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NCAA investigation into Husker football surfaces 10 days before season opener
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FOOTBALL

NCAA investigation into Husker football surfaces 10 days before season opener

Scott Frost-Trev Alberts

Nebraska football coach Scott Frost, left, and Athletic Director Trev Alberts, right, address reporters after revealing Wednesday that an NCAA investigation is being conducted into the Husker program.

Trev Alberts and Scott Frost's full statement on NCAA investigation

LINCOLN — Ten days before the start of football season, Nebraska Athletic Director Trev Alberts and coach Scott Frost stepped to a mic inside a darkened corridor of Memorial Stadium — but not to discuss the Huskers’ Aug. 28 season opener at Illinois.

They were instead there to confirm that NU has been under NCAA investigation for at least one month for impermissible use of analysts during practices and games. The investigation was initially reported by Action Network on Wednesday morning, corroborated to The World-Herald and addressed briefly by Alberts and Frost at Nebraska’s previously scheduled postpractice media availability.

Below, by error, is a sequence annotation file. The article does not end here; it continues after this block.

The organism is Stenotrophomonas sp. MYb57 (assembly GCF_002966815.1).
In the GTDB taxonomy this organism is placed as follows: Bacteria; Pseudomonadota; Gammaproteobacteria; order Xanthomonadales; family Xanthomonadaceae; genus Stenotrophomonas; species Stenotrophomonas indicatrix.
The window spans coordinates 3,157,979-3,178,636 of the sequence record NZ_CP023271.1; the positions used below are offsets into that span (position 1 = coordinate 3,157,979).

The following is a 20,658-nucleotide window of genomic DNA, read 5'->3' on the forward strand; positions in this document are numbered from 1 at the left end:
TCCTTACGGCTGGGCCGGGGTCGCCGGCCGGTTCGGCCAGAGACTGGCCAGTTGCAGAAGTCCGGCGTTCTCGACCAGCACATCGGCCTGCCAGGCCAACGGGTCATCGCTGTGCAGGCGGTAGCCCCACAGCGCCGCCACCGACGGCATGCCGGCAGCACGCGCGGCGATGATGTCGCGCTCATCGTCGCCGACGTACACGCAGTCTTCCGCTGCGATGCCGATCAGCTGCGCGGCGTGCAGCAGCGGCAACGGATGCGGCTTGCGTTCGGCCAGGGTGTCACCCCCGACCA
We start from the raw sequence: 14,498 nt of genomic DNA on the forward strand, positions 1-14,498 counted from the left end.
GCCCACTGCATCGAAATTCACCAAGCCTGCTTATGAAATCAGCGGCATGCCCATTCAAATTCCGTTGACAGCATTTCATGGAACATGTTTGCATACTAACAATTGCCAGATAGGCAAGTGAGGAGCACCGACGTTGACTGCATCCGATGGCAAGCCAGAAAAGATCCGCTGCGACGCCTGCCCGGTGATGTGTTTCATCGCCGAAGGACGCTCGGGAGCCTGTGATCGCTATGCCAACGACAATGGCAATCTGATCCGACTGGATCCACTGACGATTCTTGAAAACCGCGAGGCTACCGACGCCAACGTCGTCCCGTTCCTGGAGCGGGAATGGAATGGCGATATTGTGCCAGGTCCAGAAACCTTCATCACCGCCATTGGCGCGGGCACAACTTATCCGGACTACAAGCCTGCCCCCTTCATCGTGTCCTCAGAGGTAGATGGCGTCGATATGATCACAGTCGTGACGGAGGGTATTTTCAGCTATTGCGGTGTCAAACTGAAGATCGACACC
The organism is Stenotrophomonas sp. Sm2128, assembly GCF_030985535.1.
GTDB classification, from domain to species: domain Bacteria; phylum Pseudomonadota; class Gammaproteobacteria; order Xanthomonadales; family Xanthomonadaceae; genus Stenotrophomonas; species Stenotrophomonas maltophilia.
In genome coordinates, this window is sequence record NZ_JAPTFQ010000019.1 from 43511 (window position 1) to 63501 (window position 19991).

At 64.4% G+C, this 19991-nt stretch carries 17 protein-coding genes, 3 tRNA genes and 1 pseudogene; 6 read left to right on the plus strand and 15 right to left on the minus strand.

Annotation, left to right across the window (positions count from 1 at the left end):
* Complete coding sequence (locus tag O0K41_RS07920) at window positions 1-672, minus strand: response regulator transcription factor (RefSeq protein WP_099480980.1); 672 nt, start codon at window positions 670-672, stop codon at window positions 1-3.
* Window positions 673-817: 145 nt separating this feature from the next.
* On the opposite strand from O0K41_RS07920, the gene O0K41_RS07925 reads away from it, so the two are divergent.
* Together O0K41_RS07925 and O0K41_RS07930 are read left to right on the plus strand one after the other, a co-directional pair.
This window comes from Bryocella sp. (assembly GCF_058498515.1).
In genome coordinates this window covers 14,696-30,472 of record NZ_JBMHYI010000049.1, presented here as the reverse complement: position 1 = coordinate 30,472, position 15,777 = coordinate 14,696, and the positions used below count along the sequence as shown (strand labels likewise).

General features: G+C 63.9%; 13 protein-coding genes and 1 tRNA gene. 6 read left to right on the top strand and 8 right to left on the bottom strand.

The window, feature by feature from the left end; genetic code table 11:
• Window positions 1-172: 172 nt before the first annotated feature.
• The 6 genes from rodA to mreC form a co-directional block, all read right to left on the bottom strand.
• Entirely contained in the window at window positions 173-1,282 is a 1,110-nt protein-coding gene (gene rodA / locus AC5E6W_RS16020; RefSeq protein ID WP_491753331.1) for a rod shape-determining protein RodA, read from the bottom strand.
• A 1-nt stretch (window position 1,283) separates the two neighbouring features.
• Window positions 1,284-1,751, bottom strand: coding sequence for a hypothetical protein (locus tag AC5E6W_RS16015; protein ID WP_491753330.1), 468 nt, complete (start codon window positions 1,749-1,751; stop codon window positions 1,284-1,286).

“We have complied 100% with the NCAA,” Alberts said. “We’ve been very collaborative in our approach with them in terms of all of their investigation. We will continue to do whatever the NCAA has asked us to do. And our coaches, including Coach Frost, have done a great job and have been very accessible in working with the NCAA as we’ve worked through these allegations.”

Alberts said NU couldn’t provide additional “context or details” because of the ongoing investigation. Alberts confirmed that the investigation predated his mid-July arrival as Nebraska’s A.D. Frost declined to comment on when the NCAA started digging into the case.

The Action Network report — which also alleged that Nebraska may have conducted unauthorized off-campus workouts last summer during the early days of the COVID pandemic — adds a bit more pressure to an already big year for Frost, who is 12-20 in his first three seasons.

“Our players have been laser-focused on Illinois,” Frost said. “They’re still laser-focused on Illinois. Nothing’s going to change there. Feel good about where the team is right now.”

The program has been beset by self-inflicted errors on the field, and frequent headlines off it. Nebraska forced Alberts’ predecessor, Bill Moos, into a golden-parachuted early retirement. Frost’s chief of staff for five years, Gerrod Lambrecht, left during training camp for an undisclosed business opportunity that would still help the team in some way.